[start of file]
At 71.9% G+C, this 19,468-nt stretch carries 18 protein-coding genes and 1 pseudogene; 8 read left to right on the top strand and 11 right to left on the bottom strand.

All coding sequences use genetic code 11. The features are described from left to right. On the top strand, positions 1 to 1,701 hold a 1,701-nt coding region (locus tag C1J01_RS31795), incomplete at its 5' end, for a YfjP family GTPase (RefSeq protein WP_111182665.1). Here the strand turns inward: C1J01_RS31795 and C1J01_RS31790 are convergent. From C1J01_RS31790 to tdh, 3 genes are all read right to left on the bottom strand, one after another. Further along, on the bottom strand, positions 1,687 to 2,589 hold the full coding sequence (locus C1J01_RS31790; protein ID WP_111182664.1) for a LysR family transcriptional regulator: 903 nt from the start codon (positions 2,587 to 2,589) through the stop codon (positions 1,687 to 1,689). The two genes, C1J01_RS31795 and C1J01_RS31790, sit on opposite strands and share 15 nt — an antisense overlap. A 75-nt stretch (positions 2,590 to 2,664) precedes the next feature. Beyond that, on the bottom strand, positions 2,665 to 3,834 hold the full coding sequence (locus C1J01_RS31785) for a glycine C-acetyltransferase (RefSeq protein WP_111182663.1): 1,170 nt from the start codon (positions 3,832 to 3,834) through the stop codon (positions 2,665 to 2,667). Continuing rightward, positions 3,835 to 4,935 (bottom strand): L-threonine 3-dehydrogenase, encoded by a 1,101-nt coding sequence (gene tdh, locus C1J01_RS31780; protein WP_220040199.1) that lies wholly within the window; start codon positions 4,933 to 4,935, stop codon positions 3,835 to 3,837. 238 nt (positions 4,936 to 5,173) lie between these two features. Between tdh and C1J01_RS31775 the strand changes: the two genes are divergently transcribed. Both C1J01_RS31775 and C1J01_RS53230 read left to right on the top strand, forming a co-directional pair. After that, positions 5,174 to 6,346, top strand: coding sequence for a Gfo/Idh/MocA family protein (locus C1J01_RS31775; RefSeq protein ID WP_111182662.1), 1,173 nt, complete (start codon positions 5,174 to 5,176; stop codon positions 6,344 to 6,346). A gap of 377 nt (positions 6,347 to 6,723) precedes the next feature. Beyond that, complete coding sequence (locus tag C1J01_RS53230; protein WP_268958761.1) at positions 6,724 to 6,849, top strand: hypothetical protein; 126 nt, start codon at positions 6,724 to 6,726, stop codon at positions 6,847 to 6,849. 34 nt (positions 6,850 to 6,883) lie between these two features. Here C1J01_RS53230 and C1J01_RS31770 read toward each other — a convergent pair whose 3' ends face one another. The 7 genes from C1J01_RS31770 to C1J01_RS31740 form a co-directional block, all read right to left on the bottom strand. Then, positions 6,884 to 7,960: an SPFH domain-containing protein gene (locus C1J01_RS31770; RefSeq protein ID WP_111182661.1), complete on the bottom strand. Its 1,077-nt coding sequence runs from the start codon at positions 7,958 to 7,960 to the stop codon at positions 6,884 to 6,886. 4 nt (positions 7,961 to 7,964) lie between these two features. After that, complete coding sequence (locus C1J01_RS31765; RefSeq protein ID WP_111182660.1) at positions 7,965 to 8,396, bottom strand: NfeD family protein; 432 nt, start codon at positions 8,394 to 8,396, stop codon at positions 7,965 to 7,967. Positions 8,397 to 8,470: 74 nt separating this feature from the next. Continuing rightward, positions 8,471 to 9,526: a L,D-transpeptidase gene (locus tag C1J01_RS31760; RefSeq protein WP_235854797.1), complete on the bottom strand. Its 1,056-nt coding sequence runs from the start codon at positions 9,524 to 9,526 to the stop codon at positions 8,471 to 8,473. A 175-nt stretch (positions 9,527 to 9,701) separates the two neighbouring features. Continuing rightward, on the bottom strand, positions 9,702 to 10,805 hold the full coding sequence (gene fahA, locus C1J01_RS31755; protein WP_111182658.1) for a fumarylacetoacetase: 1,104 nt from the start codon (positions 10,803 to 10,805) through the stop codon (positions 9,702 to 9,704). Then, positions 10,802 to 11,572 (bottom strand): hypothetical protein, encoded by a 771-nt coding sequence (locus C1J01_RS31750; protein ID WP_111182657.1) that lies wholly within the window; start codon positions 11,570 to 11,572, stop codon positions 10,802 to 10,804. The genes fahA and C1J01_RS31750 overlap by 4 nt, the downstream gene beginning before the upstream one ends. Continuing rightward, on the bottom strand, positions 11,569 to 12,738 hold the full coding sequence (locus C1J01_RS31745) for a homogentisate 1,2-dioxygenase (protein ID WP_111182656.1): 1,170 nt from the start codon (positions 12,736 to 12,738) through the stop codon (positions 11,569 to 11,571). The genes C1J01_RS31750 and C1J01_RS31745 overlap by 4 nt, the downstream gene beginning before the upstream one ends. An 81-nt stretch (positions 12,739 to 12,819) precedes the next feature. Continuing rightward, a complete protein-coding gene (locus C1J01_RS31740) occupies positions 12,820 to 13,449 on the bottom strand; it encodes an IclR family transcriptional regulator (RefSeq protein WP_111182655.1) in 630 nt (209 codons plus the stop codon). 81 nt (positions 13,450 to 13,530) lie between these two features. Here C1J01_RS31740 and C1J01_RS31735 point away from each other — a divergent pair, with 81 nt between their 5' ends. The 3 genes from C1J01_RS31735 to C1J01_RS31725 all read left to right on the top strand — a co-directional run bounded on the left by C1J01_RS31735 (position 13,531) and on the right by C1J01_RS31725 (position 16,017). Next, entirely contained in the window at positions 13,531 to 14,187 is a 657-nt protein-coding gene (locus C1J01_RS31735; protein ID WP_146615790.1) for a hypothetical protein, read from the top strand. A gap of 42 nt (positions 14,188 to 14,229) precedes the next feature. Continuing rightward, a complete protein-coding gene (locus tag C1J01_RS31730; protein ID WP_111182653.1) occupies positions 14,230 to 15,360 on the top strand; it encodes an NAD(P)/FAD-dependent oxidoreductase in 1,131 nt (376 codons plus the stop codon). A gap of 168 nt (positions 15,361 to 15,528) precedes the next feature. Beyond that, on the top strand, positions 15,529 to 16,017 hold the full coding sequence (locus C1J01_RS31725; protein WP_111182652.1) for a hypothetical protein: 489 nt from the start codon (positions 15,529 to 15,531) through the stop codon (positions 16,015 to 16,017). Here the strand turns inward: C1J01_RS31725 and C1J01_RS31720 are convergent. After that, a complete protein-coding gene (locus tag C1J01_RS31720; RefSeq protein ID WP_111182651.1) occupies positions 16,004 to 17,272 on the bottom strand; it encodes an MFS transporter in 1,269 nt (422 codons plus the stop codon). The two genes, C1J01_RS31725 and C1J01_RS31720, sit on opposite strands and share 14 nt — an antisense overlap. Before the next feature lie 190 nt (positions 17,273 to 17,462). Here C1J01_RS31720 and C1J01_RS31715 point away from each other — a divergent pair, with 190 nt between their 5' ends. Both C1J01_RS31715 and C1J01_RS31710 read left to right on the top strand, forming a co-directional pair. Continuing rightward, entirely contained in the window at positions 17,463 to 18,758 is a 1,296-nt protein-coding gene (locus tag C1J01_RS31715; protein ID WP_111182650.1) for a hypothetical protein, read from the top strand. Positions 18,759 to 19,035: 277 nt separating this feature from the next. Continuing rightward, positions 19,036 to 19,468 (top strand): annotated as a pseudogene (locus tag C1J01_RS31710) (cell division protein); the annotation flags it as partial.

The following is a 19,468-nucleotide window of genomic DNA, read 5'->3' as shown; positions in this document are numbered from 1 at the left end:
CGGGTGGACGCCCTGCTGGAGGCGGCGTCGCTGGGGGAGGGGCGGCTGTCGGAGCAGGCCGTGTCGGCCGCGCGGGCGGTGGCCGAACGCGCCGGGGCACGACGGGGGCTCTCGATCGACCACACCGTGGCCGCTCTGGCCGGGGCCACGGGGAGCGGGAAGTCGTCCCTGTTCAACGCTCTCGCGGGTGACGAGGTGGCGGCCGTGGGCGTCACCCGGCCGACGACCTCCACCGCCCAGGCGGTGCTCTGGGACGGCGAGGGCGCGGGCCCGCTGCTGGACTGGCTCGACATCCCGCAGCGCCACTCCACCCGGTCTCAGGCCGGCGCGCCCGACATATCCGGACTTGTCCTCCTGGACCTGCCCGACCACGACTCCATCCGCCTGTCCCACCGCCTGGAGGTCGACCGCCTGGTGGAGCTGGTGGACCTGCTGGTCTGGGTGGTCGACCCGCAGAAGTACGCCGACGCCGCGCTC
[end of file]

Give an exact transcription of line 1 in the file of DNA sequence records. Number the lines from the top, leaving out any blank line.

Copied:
At 71.9% G+C, this 19,468-nt stretch carries 18 protein-coding genes and 1 pseudogene; 8 read left to right on the top strand and 11 right to left on the bottom strand.